World Cup still king, Jack is on the up, while Postponed struggles
Feature race still iconic
The Pegasus World Cup may have usurped the Dubai equivalent as the world's richest race but Saturday's display by Arrogate proved the Meydan feature is still significantly the more important contest.
When Arrogate's racing career comes to a close, it will not be his canter around Gulfstream Park that racing fans talk about again and again. As well as recalling his brilliant Breeders' Cup duel with California Chrome they will say his legacy was sealed with Saturday's monstrous performance in the desert.
No amount of UFC star Conor McGregor prancing around naked on a horse in a bid to ramp up the excitement will change that any time soon.
Jack is back
Jack Hobbs has always been a beautiful specimen to behold but as seasons go, his 2016 was rank ugly. John Gosden expected the son of Halling to improve with age but it would have been a leap of faith to expect the kind of performance he put in on Saturday when swatting aside a Dubai Sheema Classic field that included last year's winner Postponed, the excellent Highland Reel and a talented filly in Seventh Heaven.
Postponed went on to dominate the middle-distance scene after winning last year and as long as he does not come across Almanzor, it seems likely Jack Hobbs will be the one to beat in races like the Coronation Cup at Epsom and the Juddmonte International at York.
Jack Hobbs finished third behind Almanzor in the Champion Stakes last October and a rematch between the two, perhaps at Royal Ascot, would be eagerly anticipated.
Postponed has questions to answer
While Jack Hobbs came out of the Sheema Classic with the future looking bright, it is a case of back to the drawing board for the Postponed team after another disappointing run.
Roger Varian's star is not at his best on such a wet surface, of course, but Postponed has now turned in three below-par efforts in a row, which has to be a concern.
As an entire, he will be off to stud at some point relatively soon and owner Sheikh Mohammed Obaid Al Maktoum would presumably rather that happened before a poor run extended so far as to quell what excitement would surround his heading to stud.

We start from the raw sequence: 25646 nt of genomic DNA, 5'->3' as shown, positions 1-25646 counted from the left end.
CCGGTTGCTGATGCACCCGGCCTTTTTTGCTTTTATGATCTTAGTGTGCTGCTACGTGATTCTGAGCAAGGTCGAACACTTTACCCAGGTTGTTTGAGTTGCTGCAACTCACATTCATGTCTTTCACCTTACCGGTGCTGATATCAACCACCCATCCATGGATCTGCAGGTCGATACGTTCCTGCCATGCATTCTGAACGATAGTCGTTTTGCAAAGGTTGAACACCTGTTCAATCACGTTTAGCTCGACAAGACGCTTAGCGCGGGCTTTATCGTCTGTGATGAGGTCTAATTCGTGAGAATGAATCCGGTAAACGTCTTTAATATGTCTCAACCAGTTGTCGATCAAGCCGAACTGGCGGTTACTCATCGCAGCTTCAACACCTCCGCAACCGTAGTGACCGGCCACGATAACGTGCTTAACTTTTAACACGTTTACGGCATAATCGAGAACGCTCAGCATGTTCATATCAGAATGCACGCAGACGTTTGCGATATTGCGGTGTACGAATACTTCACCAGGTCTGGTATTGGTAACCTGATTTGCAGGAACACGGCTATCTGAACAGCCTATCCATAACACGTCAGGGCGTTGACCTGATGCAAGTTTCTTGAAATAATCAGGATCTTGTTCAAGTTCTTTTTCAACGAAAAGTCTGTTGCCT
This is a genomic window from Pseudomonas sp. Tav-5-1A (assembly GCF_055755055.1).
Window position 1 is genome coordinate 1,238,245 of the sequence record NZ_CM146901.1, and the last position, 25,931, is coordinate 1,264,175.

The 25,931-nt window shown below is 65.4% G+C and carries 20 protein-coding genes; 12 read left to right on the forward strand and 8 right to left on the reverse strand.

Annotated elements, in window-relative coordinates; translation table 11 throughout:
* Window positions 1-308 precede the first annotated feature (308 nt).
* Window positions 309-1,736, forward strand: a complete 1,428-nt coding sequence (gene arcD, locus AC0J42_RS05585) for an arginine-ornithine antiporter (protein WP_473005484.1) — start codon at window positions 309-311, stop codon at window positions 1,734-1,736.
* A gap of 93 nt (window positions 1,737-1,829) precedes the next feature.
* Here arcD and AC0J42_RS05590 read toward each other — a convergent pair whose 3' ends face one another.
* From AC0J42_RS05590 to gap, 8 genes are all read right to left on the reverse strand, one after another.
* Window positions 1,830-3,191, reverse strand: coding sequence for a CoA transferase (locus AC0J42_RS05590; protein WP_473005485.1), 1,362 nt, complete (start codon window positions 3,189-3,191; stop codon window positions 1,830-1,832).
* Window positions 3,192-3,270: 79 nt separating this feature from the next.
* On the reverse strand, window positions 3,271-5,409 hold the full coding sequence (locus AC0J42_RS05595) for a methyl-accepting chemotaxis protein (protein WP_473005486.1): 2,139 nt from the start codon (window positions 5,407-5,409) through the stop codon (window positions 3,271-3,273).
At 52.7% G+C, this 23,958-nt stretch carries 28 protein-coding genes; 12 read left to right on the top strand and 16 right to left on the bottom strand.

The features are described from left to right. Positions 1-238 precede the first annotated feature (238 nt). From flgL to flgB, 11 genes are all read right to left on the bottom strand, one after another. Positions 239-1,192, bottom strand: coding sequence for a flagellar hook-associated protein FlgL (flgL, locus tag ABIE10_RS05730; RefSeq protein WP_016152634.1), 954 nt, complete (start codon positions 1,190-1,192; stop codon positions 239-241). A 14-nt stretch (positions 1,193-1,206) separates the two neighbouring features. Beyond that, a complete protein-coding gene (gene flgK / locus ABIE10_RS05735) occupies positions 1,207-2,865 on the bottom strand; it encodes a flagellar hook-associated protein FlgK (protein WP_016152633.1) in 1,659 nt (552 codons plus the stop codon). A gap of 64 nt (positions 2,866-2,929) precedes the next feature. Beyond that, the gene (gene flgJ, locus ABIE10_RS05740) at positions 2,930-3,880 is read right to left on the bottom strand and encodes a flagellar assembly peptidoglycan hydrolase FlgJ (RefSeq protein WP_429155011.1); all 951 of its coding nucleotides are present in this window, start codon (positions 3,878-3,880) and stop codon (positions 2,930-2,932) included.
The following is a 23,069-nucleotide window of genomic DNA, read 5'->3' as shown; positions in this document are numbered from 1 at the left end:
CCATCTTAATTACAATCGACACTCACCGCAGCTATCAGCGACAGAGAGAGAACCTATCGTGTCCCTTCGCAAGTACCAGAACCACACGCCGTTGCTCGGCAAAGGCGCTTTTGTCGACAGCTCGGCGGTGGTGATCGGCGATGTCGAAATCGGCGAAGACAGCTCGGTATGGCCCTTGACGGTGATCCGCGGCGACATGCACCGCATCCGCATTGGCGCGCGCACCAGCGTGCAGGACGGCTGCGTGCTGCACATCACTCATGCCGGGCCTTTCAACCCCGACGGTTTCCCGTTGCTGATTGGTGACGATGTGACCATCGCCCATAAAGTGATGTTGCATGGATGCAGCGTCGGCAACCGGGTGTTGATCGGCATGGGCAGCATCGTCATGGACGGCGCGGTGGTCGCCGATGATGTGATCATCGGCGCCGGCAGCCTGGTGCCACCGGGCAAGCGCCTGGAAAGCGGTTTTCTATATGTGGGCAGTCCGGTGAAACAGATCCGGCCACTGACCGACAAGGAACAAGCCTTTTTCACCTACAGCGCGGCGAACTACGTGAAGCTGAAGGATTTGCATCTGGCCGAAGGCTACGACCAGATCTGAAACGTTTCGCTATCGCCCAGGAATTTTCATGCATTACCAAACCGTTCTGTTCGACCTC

It is too soon to write him off completely but Postponed needs to get his act together fast and with the likes of Jack Hobbs, Almanzor and even Minding on the middle-distance scene this year, he is unlikely to have things all his own way this season.
Rain would see Cups head to France
Plenty would be disappointed were we to have a wet summer but one man who will delighted with rain is Alain de Royer-Dupre.
The trainer is eyeing some of Britain's top staying prizes with Vazirabad, who once again proved himself to be among Europe's finest stayers with a second consecutive win in the Dubai Gold Cup.
Royer-Dupre has the Goodwood Cup in his sights, while the Gold Cup at Royal Ascot could also be on the agenda and if the going for either comes up anything like soft, the five-year-old will take some beating.
Bad news for British trainers perhaps but not for racegoers, who would get to enjoy the brilliant Christophe Soumillon and Vazirabad up close.
Thunder set to rumble in Kentucky
The decision to send Thunder Snow, who had looked a potential 2,000 Guineas candidate, to Dubai to embark on a dirt campaign surprised some but the son of Helmet has proven himself to be a high-class performer on the surface.
His win in the UAE Derby was impressive and Saeed Bin Suroor seems keen to travel to the USA and take a shot at the Kentucky Derby.
No European-trained horse has landed the famous race but in an open year Godolphin's charge looks to be a genuine contender, with connections having paid $6,000 to enter the Triple Crown reckoning.